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      Valley sees influx of illegal immigrants from Albania

      Thousands of illegal immigration cases are filed each year here in the Rio Grande Valley.

      Most are from Mexico and Central America but one also sees names from places like China and India.

      One recent group of illegal immigrants is getting attention.

      They're from an unlikely place: Albania.

      The tiny nation of 3.8 million people is nestled in Southeastern Europe along the Adriatic Sea.


      U.S. Customs and Border Protection (CBP) officials released figures of detained illegal immigrants from Albania.

      From the Rio Grande Valley to San Diego, California the following numbers of Albanian immigrants have been arrested:

      2008 152009 202010 212011 38

      But 2012 promises to break previous records.

      Border patrol agents arrested nine Albanians in the Brownsville area this past week alone.


      Those familiar with Albanian immigration say they're fleeing the violence in the Balkan Mountains and looking for work.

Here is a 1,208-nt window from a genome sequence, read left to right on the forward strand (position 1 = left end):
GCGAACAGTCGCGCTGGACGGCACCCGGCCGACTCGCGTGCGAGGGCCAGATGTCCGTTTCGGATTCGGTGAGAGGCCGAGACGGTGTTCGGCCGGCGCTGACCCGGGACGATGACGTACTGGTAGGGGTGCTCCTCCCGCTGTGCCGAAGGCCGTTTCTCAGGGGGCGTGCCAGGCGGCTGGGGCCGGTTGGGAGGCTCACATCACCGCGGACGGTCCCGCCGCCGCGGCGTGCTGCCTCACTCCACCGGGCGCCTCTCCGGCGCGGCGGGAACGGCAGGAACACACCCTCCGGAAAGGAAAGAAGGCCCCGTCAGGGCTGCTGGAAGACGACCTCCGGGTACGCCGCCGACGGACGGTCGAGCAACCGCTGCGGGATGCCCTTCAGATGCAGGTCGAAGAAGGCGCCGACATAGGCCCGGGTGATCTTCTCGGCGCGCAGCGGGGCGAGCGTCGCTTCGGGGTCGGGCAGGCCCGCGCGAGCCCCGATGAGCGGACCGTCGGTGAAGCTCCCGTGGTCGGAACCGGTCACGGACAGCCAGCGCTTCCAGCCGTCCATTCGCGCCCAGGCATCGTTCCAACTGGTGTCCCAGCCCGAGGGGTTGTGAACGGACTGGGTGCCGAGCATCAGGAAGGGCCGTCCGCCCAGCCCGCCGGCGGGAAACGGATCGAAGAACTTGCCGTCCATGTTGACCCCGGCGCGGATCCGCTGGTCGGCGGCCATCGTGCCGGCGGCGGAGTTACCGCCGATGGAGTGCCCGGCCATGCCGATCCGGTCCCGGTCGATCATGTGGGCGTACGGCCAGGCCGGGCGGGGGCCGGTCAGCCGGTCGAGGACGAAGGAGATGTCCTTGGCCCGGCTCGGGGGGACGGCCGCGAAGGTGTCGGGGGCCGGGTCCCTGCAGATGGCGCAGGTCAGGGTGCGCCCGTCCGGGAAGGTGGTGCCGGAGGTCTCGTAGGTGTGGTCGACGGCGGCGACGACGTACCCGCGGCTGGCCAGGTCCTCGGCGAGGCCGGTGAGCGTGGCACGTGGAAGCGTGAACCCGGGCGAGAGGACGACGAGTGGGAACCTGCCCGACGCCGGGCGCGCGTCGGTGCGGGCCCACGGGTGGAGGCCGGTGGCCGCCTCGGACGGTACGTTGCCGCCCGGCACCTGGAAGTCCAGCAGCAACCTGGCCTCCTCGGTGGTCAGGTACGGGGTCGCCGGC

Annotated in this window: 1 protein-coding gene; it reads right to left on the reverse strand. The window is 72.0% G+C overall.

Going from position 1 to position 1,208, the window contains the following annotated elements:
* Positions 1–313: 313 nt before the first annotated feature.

Albanian language interpreter Joe Bajrami spoke to Action 4 News in a telephone interview from New Jersey.

      Bajrami works as a telephone-based translator for courts where Albanians have to appear before a judge.

      He said many are fleeing high unemployment, high crime, bloody family feuds and corruption.

      Bajrami said many illegal immigrants from Albania who make it to the United States get a tourist visa to Mexico and then make the journey north.

      Most of them are headed to Houston or New Jersey where other Albanians have already settled.

      It TMs not difficult, Bajrami said. Several years ago, you could go to the Mexican Embassy in Tirana and get a visa and then go anywhere in Mexico on that tourist visa.


      But along the U.S./Mexico border, prosecuting cases involving Albanians is not always easy.

      A federal judge dismissed illegal immigration charges against two of them last week because an interpreter couldn't be found in time for court.

      Bajrami served as interpreter for the other seven where the judge sentenced them to time served.

      U.S. Border Patrol spokesman Henry Mendiola told Action 4 News that all nine immigrants will be deported.

      Mendiola said once an illegal immigration case is done in federal court, the immigrants are returned to custody where they are processed administratively for deportation.

      Immigrants being processed for deportation are taken to detention centers like the one in Bayview where they TMre held until they can be returned to their homeland.

      Neither officials with the Albanian Consulate in Houston nor the Albanian Embassy in Washington DC could be reached for comment.